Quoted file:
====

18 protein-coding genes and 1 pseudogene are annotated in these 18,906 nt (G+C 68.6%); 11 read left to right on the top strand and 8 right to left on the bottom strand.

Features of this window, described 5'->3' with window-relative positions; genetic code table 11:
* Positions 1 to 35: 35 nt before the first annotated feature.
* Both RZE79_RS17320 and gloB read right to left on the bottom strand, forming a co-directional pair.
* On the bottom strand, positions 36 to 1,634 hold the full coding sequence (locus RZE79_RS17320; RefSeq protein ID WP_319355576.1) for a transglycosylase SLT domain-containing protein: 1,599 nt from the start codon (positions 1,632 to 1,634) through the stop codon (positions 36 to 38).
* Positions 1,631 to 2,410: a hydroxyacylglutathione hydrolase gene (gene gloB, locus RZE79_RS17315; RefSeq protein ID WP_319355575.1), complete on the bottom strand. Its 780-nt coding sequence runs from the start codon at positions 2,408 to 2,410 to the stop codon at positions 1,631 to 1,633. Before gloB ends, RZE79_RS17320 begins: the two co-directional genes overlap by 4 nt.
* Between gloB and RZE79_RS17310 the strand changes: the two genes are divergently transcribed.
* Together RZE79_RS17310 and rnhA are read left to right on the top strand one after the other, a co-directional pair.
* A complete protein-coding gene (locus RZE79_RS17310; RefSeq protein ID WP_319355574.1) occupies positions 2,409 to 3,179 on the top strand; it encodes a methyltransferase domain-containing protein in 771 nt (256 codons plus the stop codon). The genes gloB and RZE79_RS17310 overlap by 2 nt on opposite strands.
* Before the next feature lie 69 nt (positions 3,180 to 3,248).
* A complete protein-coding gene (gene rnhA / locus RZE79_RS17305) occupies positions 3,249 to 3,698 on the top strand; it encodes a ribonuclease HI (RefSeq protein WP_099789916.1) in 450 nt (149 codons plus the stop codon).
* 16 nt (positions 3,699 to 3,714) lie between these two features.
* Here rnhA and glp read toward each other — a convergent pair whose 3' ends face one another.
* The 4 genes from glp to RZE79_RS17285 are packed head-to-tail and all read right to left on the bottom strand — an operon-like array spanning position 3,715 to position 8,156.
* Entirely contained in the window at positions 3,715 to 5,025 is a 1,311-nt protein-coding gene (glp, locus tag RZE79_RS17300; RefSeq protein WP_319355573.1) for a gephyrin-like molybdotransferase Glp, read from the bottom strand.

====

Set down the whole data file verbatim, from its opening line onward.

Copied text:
18 protein-coding genes and 1 pseudogene are annotated in these 18,906 nt (G+C 68.6%); 11 read left to right on the top strand and 8 right to left on the bottom strand.

Features of this window, described 5'->3' with window-relative positions; genetic code table 11:
* Positions 1 to 35: 35 nt before the first annotated feature.
* Both RZE79_RS17320 and gloB read right to left on the bottom strand, forming a co-directional pair.
* On the bottom strand, positions 36 to 1,634 hold the full coding sequence (locus RZE79_RS17320; RefSeq protein ID WP_319355576.1) for a transglycosylase SLT domain-containing protein: 1,599 nt from the start codon (positions 1,632 to 1,634) through the stop codon (positions 36 to 38).
* Positions 1,631 to 2,410: a hydroxyacylglutathione hydrolase gene (gene gloB, locus RZE79_RS17315; RefSeq protein ID WP_319355575.1), complete on the bottom strand. Its 780-nt coding sequence runs from the start codon at positions 2,408 to 2,410 to the stop codon at positions 1,631 to 1,633. Before gloB ends, RZE79_RS17320 begins: the two co-directional genes overlap by 4 nt.
* Between gloB and RZE79_RS17310 the strand changes: the two genes are divergently transcribed.
* Together RZE79_RS17310 and rnhA are read left to right on the top strand one after the other, a co-directional pair.
* A complete protein-coding gene (locus RZE79_RS17310; RefSeq protein ID WP_319355574.1) occupies positions 2,409 to 3,179 on the top strand; it encodes a methyltransferase domain-containing protein in 771 nt (256 codons plus the stop codon). The genes gloB and RZE79_RS17310 overlap by 2 nt on opposite strands.
* Before the next feature lie 69 nt (positions 3,180 to 3,248).
* A complete protein-coding gene (gene rnhA / locus RZE79_RS17305) occupies positions 3,249 to 3,698 on the top strand; it encodes a ribonuclease HI (RefSeq protein WP_099789916.1) in 450 nt (149 codons plus the stop codon).
* 16 nt (positions 3,699 to 3,714) lie between these two features.
* Here rnhA and glp read toward each other — a convergent pair whose 3' ends face one another.
* The 4 genes from glp to RZE79_RS17285 are packed head-to-tail and all read right to left on the bottom strand — an operon-like array spanning position 3,715 to position 8,156.
* Entirely contained in the window at positions 3,715 to 5,025 is a 1,311-nt protein-coding gene (glp, locus tag RZE79_RS17300; RefSeq protein WP_319355573.1) for a gephyrin-like molybdotransferase Glp, read from the bottom strand.